Modelling injury severity of bicyclists in bicycle-car crashes at intersections

Sareh Bahrololoom, William Young, David Logan

Research output: Contribution to journalArticleResearchpeer-review

29 Citations (Scopus)


Bicyclists are vulnerable road users as they are not protected during a road collision. Although numerous studies have been conducted to understand the parameters contributing to bicyclist's injury severity, most of these studies have focused on the relationship between crash severity and road, environmental, vehicle and human demographic parameters. No study has been found that investigated the relationship of bicyclist's injury severity with speed and mass of both vehicles, as well as other crash dynamics aspects. This study developed a modelling framework to investigate the effect of variables such as speed, mass and crash angle on bicyclist's injury severity in bicycle-car crashes at intersections. A combination of Newtonian Mechanics and statistical analysis was utilised to develop this theory. This modelling process followed a two-step approach. In the first step, Newtonian Mechanics was used to develop numerical models to estimate the impact force applied to the bicyclist. Variables affecting the associated impact forces were then identified. In the second step, a mixed binary logistic regression model was developed to estimate injury severity of a bicycle-vehicle crash as a function of mass of both vehicles, speed of both vehicles before and after the crash, restraint use and age of bicyclist. Transport Accident Commission (TAC) validated crash data was used to develop the model. The results of the numerical models showed that kinetic energy of the car before crash and kinetic energy of the bicycle after crash are important parameters affecting the injury severity of the cyclist in bicycle-vehicle crashes. The results of the mixed binary logistic regression model confirmed that the addition of kinetic energy of the car before crash and the kinetic energy of the bicycle post-crash had a statistically significant effect on injury severity of bicyclist. The results further showed that older bicyclists were involved in higher severity crashes and helmet-wearing reduced the injury severity of the bicyclist.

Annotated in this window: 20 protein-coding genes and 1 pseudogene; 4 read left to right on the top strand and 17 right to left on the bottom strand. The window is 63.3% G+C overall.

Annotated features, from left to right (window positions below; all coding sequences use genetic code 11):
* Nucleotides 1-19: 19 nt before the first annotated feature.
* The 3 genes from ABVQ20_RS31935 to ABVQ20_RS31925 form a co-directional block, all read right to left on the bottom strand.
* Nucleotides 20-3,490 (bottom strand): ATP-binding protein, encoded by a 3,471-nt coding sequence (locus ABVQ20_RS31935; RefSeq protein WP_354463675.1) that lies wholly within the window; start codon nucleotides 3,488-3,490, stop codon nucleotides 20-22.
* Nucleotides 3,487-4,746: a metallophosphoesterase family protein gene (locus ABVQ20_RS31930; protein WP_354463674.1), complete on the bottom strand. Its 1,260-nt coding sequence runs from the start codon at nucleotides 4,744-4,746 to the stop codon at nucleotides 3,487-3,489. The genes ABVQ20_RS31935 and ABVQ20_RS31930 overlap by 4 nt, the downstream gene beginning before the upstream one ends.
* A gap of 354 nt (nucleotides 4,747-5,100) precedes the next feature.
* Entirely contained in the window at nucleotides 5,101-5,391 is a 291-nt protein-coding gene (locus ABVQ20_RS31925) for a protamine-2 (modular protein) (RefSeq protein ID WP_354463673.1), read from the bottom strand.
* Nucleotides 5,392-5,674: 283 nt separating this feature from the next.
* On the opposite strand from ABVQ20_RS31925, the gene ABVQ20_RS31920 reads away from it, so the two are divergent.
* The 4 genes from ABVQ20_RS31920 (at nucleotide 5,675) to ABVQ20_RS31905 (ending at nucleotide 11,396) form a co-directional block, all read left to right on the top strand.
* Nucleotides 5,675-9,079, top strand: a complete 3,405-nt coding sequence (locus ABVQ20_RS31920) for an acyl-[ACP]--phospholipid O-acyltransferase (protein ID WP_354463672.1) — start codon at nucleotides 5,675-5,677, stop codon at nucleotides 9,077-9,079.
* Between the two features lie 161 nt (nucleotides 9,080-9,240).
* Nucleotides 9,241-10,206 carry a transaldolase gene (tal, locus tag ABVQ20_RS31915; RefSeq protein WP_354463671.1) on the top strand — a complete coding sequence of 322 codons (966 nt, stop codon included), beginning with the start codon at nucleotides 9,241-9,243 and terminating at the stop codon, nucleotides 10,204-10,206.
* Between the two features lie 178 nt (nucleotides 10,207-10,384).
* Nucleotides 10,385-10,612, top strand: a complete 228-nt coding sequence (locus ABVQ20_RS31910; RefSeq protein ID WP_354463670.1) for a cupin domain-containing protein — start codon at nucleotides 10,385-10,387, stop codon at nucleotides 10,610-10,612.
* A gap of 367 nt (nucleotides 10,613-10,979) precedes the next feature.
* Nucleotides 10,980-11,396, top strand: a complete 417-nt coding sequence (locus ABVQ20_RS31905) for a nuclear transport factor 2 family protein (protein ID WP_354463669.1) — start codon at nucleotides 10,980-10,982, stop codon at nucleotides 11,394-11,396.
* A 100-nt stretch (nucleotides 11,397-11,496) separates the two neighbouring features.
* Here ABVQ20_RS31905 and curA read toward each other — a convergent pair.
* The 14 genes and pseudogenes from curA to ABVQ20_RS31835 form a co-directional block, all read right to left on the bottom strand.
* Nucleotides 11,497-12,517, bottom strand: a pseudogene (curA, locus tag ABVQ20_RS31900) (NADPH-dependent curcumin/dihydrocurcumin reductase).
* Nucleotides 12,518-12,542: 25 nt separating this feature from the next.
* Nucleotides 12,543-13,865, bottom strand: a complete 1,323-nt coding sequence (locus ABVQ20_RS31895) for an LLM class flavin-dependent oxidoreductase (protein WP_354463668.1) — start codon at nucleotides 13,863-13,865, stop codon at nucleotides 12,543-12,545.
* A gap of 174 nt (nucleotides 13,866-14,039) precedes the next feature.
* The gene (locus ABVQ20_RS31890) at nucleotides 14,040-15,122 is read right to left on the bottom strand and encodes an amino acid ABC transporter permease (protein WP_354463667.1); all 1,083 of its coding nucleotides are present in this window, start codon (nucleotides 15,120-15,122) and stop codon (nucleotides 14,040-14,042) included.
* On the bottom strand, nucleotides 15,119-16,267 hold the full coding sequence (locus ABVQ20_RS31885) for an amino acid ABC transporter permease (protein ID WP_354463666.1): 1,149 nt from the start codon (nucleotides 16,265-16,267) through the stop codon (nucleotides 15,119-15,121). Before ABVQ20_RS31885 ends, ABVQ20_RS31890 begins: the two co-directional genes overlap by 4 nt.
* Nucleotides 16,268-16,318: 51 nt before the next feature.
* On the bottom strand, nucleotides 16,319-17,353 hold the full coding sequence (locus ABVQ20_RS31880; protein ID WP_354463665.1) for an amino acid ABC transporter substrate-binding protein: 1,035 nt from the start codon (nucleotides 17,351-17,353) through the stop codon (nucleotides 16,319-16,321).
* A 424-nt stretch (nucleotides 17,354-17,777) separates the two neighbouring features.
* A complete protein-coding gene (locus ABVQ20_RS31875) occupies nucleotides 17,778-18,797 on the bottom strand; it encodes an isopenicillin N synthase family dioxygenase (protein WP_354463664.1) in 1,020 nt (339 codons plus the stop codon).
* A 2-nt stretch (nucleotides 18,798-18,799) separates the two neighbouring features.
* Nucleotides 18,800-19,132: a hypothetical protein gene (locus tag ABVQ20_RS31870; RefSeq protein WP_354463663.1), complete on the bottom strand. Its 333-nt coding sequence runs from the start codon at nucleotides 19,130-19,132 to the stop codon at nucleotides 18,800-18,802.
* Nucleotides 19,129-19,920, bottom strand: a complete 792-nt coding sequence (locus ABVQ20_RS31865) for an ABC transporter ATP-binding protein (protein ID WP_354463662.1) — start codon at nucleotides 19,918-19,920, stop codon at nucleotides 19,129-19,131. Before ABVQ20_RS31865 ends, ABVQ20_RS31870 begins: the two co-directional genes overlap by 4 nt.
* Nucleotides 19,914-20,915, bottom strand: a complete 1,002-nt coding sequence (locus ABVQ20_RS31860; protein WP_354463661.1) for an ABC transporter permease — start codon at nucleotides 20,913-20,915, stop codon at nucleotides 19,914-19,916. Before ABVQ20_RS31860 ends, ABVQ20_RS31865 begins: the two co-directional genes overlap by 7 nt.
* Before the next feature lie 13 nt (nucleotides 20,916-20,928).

Original languageEnglish
Article number105597
Number of pages11
JournalAccident Analysis and Prevention
Publication statusPublished - Sept 2020


  • Bicyclist injury severity
  • Crashes
  • Kinetic energy
  • Road safety
  • Safe system approach
  • Vulnerable road users

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